No one is certain of exactly where the cake’s recipe originates but Milton and Lundy’s research led them to believe it may be based off of an Eastern European torte, layered with jammy filling. As many of the original settlers in Appalachia were German, this makes sense.


Chef Travis Milton; Photo Credit: Beth Furgurson

Milton said he’s glad to be back in Wise County. He said he decided to move home after realizing that opening a restaurant serving Appalachian food in Richmond (where he worked previously as a chef) wouldn’t benefit the actual region he wanted to help.

“I moved back here from Richmond because if I don’t have true access to the food and the farmers growing these crops, I might as well close down,” Milton said of his decision. “I’m putting the seeds I’ve saved from my family into the hands of the farmers here. I then plan to purchase the produce from them for my restaurants. It’s my way of supporting the community, to help achieve impactful development in the region.”

Milton plans to open three restaurants, which he admitted “was not the original plan.” They’re slated to open over the next year and will showcase Appalachian cooking in a variety of ways. Most importantly, two of his concepts will be accessible and affordable for local residents. The first will be Milton’s at the Western Front Hotel, scheduled to open in September in St. Paul, Virginia -- a tiny town of 800 people. The restaurant, located about a mile from where Milton grew up, will be a mash-up of barbecue and a meat-and-three, with a culinary concept based on familiarity and affordability, and utilizing heirloom ingredients like Turkey Craw and Tobacco Worm beans.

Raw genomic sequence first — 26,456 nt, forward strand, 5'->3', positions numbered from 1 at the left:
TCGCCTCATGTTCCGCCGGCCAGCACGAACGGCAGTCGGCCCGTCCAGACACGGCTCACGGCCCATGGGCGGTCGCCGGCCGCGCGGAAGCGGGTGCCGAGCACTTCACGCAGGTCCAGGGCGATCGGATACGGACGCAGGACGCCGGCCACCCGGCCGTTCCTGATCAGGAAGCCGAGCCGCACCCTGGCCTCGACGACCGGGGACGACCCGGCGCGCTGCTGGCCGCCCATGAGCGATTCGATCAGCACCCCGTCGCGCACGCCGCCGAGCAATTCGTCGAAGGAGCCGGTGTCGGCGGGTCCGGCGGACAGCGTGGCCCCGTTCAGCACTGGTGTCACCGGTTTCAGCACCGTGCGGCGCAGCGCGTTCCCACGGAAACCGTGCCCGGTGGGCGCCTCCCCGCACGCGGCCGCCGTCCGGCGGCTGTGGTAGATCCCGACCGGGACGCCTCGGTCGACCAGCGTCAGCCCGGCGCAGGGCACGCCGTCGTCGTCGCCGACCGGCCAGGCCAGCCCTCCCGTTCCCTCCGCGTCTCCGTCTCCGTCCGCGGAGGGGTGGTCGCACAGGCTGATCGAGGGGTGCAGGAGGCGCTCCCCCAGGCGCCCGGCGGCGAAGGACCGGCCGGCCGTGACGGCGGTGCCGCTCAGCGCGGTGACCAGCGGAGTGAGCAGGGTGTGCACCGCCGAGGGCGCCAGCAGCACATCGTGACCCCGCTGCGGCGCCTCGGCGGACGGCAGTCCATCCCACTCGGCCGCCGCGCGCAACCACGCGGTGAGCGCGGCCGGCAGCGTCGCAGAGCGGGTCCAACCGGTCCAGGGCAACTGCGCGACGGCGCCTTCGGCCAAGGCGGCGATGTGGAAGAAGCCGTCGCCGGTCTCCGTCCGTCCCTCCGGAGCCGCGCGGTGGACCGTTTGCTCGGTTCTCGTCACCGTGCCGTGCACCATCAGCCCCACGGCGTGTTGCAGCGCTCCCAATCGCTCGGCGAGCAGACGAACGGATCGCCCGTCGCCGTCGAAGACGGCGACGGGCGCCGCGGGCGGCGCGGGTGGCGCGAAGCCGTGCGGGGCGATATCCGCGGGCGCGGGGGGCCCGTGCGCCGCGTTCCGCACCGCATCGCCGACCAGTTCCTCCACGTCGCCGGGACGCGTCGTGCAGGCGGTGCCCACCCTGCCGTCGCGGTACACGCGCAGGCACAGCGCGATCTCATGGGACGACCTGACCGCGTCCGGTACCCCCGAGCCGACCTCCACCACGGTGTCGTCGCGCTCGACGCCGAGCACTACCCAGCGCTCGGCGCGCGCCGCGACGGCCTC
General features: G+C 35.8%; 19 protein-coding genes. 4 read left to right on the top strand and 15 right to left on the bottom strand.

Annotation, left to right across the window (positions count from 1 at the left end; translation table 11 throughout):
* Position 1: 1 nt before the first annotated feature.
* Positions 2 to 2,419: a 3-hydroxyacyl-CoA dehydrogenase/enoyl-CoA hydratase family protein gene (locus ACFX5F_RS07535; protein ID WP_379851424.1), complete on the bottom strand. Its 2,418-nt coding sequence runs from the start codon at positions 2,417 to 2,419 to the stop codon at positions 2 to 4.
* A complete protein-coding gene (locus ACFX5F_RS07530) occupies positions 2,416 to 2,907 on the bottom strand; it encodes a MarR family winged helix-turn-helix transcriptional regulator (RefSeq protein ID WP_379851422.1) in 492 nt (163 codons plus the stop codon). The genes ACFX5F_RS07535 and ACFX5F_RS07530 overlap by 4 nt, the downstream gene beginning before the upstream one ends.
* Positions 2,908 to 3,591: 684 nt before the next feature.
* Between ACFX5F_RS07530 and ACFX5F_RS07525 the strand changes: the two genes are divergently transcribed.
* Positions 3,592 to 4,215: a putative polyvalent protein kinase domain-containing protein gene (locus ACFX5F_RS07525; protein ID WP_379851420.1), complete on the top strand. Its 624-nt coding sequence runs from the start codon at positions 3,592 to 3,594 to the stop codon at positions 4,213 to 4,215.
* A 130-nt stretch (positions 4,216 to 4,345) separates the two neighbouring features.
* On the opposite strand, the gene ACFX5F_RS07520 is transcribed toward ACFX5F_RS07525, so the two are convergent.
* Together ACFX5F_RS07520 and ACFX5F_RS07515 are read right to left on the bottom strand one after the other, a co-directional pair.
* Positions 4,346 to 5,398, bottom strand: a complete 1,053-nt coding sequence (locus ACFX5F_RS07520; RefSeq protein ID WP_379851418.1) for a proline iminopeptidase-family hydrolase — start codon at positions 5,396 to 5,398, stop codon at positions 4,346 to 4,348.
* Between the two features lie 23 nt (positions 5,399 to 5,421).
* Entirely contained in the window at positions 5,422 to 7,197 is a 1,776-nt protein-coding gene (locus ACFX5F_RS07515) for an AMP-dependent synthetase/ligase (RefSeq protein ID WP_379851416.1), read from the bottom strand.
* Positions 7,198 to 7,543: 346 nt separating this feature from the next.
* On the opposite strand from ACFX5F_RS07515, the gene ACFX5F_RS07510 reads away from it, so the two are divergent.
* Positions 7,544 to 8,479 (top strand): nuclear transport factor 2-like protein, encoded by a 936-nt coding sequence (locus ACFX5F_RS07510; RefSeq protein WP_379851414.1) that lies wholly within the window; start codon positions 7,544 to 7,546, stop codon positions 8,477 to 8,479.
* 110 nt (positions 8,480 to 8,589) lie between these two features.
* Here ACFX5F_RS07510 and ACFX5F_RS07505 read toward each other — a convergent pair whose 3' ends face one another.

His flagship second restaurant, Shovel and Pick, will be located near the Tennessee border in Bristol, Virginia, and is due to open April 2018. Milton hopes to meld past and present in the cuisine, and to tell a more complete story of Appalachian foodways. Finally, his third restaurant, Simply Grand, will share space with Shovel and Pick in Bristol, and is projected to open the following June.

The building, an old flour factory, was home to a flour brand of the same name. Milton says it’s also a play on how he sees Appalachian food -- simple and unassuming while also beautiful. He said the concept will be accessible and “grandmotherly”, and he hopes it will remind guests of home.

As Milton drives between the three restaurants for meetings and discussions with farmers, he is simply happy to be back. Here, surrounded by the terroir which has given him and his family so many stories and recipes, is where he belongs, amongst the apples and his heritage.

This includes the apple stack cake, whose recipe is below and whose layers represent memories of apples in the kitchens of four generations of amazing Appalachian women. Call it his family tree on a plate.

Get the recipe for Chef Travis Milton's Apple Stack Cake


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Beth McKibben is an Atlanta-based cocktail and spirits writer and historian as well as the editor of Eater Atlanta. She is a regular contributor to Liquor.com and has written for such publications as Atlanta Magazine, Paste Magazine and Tales of the Cocktail. Beth was the former bar scene columnist for the Atlanta Journal-Constitution. She enjoys heavy research, sipping whiskey and martinis, collecting antique glassware and throwing cocktail parties.